Autoscribe Wins Patent for Phone Payment System

By Fickenscher, Lisa | American Banker, June 17, 1994 | Go to article overview

Autoscribe Wins Patent for Phone Payment System


Fickenscher, Lisa, American Banker


Autoscribe Corp. wants to obliterate the age-old excuse "the check is in the mail."

The Rockville, Md., company was recently promised a patent for a service that it has been marketing for three years as an alternative to credit cards.

The service, called Auto-Pay, allows consumers to pay for goods and services over the phone using their checking accounts.

Other companies offer similar services, and Autoscribe expects to benefit greatly from the patent. It received a "notice of allowance" from the U.S. Patent Office on April 4, which means the patent will be awarded.

"Our competitors are using a technology that we invented," said Roy Michael. Autoscribe's vice president of sales and marketing. "We were the original company to send preauthorized checks produced with a laser printer and a computer through the American banking system.

"The patent will help in the growth of our client base. We expect our current competiton to drop drastically."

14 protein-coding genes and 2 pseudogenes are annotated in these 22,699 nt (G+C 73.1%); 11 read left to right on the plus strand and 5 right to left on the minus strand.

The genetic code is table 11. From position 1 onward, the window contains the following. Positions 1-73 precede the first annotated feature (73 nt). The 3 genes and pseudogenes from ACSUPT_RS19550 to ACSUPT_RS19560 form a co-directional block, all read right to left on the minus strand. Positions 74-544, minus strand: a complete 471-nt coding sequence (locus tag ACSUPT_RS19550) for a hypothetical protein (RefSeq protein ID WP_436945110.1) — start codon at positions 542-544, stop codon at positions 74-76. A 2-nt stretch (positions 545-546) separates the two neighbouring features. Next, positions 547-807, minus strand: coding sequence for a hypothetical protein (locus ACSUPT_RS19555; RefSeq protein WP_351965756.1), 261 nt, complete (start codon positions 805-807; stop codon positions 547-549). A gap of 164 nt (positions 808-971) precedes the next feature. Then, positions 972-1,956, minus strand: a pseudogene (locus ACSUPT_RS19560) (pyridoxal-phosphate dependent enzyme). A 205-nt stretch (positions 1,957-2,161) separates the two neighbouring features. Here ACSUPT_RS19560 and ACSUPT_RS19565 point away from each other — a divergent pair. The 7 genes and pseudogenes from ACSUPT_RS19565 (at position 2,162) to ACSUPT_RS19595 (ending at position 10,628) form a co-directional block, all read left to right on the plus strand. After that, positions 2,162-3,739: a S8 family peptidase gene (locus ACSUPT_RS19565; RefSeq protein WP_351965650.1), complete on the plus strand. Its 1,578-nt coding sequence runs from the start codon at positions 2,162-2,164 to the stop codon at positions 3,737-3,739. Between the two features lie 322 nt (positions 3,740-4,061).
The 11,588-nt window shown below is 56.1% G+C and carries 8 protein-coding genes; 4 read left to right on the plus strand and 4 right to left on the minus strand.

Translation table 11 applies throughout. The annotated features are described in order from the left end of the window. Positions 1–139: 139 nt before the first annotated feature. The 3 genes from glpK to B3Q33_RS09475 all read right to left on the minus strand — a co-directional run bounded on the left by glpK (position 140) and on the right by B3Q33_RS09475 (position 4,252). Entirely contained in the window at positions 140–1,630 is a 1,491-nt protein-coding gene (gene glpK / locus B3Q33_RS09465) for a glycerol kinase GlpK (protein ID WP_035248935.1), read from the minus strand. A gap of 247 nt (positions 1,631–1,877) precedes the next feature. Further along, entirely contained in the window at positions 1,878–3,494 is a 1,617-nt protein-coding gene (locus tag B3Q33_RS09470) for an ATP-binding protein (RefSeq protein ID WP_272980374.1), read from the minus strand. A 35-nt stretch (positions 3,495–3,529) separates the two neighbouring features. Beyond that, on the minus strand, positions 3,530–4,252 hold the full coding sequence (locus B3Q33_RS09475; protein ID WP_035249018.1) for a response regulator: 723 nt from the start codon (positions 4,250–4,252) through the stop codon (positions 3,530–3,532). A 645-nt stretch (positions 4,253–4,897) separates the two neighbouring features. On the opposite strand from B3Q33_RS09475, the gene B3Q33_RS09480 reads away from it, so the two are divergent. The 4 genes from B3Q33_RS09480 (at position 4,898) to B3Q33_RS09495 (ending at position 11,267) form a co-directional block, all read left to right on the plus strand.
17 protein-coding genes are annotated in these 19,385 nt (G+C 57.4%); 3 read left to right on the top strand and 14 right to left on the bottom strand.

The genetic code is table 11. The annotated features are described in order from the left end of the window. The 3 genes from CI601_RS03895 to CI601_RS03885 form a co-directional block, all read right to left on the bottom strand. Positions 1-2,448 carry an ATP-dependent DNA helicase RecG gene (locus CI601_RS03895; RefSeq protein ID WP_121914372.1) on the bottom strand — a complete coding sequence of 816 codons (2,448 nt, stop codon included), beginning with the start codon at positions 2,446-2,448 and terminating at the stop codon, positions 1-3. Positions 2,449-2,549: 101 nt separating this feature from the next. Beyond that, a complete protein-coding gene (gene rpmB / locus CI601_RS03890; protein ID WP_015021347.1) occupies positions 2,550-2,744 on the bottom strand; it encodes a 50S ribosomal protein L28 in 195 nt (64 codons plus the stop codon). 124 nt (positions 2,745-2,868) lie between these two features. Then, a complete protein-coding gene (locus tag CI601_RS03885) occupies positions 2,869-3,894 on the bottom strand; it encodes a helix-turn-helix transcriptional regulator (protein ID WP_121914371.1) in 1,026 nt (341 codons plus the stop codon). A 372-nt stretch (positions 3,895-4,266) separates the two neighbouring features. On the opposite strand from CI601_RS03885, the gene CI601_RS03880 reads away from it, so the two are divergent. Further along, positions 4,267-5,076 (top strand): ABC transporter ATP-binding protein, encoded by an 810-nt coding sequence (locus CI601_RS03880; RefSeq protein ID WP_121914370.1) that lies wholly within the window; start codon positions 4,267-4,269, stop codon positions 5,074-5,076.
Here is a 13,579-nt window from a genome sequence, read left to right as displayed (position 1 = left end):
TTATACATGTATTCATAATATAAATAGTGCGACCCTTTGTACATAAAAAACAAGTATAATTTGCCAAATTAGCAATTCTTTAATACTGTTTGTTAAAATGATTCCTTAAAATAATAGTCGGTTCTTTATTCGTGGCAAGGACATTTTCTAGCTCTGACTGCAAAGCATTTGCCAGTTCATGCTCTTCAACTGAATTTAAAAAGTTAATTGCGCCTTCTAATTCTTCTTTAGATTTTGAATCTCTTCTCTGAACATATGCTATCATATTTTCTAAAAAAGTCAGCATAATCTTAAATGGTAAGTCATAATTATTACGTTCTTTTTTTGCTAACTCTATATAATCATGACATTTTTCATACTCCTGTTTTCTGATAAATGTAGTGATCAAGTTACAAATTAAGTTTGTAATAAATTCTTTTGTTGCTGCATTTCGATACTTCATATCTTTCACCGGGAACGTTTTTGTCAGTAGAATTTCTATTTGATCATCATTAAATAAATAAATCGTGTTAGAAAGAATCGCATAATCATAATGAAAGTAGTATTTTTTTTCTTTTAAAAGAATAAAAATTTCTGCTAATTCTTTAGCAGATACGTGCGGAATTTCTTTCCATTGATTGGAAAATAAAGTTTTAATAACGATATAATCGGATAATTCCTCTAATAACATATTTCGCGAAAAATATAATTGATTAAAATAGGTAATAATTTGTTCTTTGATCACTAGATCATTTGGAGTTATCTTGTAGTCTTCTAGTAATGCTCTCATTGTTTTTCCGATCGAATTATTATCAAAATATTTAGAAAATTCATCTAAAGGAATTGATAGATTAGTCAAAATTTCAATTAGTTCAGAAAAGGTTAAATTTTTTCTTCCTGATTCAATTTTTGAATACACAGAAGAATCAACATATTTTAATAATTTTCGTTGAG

Autoscribe says that some of its competitors are violating what the patent will protect. The company intends to enforce its patent, said Mr. Michael

Autoscribe's software is used primarily for one-time events like credit collections, direct marketing, and initial sign-ups for services.

Auto-Pay lets companies collect funds owed to them by allowing them to print checks on their customers' behalf. If a company purchases. Auto-Pay, it produces the checks. Companies can also elect to have Autoscribe or Accelerated Payment Systems a Cockeysville, Md., company with which Autoscribe has a licensing agreement, produce the checks.

Verbal Authorization

Customers authorize the payment verbally, providing their checking account number and other check information.

Then the payee reproduces and deposits the check, which clears in about two days. The customer has the right to stop payment and receives the Auto-Pay item with the monthly bank statement.

The advantage of this process, said Mr. Micheal, is that it eliminates the time a check is in the postal system, and it provides assurance that the funds will be received promptly. But unlike some on-line home banking or point of sales services that utilize credit or debit cards, Auto-Pay cannot guarantee that the customer has sufficient funds.

On the customer side, the benefit is that Auto-Pay does not require special equipment like modems or computers.

Skeptics say such a service is susceptible to fraud. There have been cases in which a customer has authorized a sale or payment and a scam artis inflated the amount of money payable. …

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